On-site Clinics Boost Health, Lower Employee Absence

Posted March 9, 2016

Employees who miss work due to illness or stay on the job while sick and unable to work productively take an enormous economic toll on organizations. But on-site clinics could make a dramatic difference in both workers’ health and the bottom line of many companies.

The Centers for Disease Control and Prevention (CDC) reports absenteeism is costing employers in the U.S. about $225.8 billion annually, or $1,685 per worker. In addition, more people are working when they feel sick, even when they are unproductive, and that also cuts into the bottom line.

The results of the Employer Measure of Productivity, Absence and Quality (EMPAQ) survey from the National Business Group on Health (NBGH) and Truven Health Analytics revealed that on-site clinics can be an effective way to curb costs associated with employee absenteeism.

Based on data provided by 107 large U.S. companies representing nearly 4 million employees, the EMPAQ research found more than half (60%) of the employers surveyed offered an on-site clinic for at least some of their employees. Those who provided on-site clinic services to all workers reported an average of fewer than 5 workdays missed per employee in 2014. However, organizations without any on-site clinics had an absentee rate in 2014 of more than 20 days per employee — a finding Karen Marlo, vice president of the NBGH, called “a real eye opener.”

Although an on-site clinic may sound like an expensive undertaking that requires a fairly large space equipped with high-tech imaging devices and staffed with physicians, the reality is that on-site health facilities can be relatively simple and require little room, according to Marlo.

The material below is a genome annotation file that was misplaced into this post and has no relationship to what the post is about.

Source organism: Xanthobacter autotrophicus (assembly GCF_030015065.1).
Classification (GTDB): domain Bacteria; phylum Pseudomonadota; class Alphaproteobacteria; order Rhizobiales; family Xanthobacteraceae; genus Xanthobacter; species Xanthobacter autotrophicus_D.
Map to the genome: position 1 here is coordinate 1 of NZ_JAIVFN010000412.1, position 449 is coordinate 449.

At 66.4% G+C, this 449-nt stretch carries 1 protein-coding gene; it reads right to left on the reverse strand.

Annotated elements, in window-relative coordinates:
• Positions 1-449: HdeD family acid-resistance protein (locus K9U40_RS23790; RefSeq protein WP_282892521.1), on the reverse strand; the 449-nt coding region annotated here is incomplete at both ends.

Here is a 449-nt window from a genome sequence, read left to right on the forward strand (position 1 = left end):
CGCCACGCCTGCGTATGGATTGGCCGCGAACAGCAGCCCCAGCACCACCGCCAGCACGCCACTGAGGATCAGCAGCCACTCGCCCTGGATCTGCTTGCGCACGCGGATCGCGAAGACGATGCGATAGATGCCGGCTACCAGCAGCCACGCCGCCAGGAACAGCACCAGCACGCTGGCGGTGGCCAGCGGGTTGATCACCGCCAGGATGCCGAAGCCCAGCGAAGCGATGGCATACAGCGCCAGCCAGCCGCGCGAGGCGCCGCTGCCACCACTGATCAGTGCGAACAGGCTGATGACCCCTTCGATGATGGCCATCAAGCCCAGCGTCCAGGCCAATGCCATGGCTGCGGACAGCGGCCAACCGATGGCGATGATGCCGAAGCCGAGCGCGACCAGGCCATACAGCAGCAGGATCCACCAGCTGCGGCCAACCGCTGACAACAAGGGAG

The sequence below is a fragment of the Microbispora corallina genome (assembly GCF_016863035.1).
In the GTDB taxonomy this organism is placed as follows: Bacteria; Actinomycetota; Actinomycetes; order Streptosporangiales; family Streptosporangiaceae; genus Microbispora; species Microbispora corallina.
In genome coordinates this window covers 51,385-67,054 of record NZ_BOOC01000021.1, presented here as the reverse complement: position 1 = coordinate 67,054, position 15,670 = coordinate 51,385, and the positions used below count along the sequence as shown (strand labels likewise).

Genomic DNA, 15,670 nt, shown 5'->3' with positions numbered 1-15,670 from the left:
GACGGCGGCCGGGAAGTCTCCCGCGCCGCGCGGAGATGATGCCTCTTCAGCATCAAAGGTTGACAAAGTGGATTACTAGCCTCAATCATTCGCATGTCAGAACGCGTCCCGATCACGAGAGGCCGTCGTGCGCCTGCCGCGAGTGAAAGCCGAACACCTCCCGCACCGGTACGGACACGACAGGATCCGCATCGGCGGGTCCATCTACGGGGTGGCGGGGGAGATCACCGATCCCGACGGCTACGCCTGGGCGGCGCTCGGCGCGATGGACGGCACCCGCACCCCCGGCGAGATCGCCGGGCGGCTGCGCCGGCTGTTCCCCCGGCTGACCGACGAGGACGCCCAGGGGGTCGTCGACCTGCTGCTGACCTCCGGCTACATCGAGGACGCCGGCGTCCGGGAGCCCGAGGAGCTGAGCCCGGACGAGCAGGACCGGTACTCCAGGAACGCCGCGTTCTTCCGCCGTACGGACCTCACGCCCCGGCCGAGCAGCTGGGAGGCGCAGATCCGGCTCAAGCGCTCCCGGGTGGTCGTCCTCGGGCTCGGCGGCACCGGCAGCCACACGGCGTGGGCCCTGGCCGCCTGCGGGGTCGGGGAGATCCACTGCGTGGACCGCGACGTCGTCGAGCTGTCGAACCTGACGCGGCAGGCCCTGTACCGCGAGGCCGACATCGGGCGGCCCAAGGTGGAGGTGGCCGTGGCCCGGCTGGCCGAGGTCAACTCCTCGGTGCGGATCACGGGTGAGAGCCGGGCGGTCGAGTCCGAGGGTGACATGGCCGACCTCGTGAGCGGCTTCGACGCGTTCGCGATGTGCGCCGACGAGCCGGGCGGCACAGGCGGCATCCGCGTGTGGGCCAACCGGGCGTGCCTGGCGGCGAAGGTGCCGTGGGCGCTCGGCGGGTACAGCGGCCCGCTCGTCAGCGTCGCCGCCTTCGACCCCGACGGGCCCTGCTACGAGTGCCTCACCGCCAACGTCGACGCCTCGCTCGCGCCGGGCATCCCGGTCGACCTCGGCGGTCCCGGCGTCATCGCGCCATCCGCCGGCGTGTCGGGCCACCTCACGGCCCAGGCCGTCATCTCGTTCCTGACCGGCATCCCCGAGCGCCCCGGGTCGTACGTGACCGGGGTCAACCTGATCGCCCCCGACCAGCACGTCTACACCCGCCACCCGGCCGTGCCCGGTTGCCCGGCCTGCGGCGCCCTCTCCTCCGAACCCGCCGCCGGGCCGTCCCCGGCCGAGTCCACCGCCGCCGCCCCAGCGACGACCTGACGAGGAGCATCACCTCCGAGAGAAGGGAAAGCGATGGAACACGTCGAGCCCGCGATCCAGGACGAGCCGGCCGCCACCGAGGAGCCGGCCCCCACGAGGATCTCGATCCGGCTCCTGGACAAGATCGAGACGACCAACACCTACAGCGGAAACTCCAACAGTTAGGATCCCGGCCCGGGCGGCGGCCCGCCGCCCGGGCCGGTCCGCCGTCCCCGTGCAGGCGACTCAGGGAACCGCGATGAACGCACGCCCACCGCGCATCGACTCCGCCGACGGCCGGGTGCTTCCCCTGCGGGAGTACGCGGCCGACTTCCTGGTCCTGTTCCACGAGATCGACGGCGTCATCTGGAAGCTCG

For example, some on-site clinics function effectively with 1 health care provider, often a nurse practitioner who is available part-time to see employees who need to be checked for acute symptoms such as sore throats or headaches. Many organizations with on-site clinics also reported using nurses to help manage workers’ chronic conditions and to advise and coach those working on lifestyle issues such as smoking cessation.

“Some employers say that in the end, just that one-on-one relationship has made all the difference to employees,” Marlo notes.

The EMPAQ survey found organizations’ use of telehealth is expanding. However, it is premature to know if this technology will affect whether or not employers adopt the use of on-site clinics.

The report also noted that the total lost workdays in 2014 averaged 6 days per worker for all industries — resulting in significant lost productivity for organizations with thousands of employees. The annual cost per long-term disability claim across all businesses last year was $9,546. Employers who offered transitional or light-duty assignment programs for employees who needed them reduced their average long-term disability costs per claim by 33%.

The bottom line, according to the EMPAQ survey, is that an effective health and productivity management strategy — including on-site clinics — can mean the difference between high-performing, highly present employees and workers who have less than optimal performance and more absenteeism.

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